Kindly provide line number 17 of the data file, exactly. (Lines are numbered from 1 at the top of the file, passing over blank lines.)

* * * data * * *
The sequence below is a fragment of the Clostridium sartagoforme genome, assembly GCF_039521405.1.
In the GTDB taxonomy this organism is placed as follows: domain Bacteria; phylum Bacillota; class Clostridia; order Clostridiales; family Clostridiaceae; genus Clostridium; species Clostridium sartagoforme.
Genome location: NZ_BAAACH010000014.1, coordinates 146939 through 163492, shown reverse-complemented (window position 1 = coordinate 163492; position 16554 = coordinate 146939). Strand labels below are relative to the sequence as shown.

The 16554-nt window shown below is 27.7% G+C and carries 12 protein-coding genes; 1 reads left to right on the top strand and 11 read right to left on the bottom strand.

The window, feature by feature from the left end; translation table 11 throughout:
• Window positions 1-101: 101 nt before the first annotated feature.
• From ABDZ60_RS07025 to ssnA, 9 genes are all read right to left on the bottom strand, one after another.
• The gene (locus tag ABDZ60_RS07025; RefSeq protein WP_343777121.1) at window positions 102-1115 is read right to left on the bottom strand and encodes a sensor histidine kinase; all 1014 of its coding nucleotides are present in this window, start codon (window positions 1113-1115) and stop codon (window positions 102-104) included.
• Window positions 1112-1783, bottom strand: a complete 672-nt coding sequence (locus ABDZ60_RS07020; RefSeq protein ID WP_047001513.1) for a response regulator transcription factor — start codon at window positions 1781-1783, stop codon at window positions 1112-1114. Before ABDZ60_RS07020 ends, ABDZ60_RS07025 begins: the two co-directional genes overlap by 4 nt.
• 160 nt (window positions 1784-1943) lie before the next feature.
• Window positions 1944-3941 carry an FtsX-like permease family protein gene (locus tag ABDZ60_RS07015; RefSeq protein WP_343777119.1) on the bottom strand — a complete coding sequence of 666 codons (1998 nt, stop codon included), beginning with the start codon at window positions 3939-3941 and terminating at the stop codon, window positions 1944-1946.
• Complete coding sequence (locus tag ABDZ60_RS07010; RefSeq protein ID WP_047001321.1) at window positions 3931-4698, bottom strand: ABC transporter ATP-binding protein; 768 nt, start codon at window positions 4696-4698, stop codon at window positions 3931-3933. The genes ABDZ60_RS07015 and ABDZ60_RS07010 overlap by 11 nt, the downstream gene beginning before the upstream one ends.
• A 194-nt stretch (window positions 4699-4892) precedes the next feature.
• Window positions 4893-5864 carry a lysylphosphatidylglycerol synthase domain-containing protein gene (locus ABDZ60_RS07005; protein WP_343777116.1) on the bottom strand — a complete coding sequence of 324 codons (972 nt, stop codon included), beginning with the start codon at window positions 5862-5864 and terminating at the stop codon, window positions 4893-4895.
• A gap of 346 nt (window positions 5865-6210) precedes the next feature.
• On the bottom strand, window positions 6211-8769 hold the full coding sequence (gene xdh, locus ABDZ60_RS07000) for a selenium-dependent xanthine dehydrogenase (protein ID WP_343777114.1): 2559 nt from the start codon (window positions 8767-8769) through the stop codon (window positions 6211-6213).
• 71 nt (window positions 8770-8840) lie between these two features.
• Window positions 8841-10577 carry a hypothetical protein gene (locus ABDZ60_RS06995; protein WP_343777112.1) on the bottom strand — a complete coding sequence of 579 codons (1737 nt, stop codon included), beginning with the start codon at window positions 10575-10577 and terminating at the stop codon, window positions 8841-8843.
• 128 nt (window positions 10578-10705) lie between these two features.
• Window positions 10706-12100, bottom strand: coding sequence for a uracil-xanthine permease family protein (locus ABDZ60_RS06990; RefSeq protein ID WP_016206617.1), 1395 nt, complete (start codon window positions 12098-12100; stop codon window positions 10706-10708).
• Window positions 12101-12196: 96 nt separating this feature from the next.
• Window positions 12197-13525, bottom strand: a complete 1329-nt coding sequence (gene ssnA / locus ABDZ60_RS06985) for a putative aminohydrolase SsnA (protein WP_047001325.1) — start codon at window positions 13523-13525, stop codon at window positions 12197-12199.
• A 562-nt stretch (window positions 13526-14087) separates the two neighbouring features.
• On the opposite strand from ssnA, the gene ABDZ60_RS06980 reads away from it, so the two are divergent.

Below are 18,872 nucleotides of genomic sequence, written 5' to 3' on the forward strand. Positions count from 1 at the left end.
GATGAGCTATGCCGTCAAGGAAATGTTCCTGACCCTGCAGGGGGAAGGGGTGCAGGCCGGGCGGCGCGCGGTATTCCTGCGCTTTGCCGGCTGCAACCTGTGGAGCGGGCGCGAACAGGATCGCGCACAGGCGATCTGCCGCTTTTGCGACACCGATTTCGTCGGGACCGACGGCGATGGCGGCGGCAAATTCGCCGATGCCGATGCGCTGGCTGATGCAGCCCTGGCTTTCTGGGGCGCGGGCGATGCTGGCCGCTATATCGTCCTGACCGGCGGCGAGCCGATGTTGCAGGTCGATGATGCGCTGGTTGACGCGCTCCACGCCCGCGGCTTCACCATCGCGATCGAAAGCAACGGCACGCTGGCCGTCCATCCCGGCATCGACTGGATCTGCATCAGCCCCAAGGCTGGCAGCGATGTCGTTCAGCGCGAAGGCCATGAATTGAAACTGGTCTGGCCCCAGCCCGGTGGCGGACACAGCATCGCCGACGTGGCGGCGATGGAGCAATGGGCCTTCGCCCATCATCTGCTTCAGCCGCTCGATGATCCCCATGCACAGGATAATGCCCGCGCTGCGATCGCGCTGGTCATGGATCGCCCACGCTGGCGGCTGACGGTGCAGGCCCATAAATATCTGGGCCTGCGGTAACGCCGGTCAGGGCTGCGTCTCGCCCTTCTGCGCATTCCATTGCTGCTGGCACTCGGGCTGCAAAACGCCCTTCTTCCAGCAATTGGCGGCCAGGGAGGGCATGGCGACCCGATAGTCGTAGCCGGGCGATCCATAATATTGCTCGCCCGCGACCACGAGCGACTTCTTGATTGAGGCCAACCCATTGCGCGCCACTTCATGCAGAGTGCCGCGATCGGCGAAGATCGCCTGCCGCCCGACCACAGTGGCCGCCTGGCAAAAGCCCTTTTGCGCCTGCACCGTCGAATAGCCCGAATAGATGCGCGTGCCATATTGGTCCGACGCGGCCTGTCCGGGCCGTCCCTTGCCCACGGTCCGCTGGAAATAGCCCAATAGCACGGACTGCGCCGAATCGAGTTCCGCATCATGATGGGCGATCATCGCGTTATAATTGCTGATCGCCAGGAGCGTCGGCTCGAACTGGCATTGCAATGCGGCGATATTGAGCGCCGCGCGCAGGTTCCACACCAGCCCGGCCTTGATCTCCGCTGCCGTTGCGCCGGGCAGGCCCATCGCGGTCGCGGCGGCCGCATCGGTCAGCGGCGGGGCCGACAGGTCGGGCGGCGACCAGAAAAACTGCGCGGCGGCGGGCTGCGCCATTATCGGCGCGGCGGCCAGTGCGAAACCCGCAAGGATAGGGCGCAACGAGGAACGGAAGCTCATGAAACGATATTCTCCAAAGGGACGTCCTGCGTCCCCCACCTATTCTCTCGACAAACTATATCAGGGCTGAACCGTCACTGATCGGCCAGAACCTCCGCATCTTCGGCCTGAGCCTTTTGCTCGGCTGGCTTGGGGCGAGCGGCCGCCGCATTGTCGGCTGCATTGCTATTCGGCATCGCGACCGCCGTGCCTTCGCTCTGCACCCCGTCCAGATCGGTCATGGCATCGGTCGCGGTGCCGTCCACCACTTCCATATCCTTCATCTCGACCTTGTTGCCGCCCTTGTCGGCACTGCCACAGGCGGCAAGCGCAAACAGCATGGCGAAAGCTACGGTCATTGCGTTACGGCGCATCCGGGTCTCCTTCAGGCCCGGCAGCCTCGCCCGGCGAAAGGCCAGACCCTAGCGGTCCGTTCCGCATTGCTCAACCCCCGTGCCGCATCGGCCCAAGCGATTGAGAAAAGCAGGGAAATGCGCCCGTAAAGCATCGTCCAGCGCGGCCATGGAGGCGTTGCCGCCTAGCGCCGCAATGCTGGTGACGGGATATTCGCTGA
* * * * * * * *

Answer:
• 71 nt (window positions 8770-8840) lie between these two features.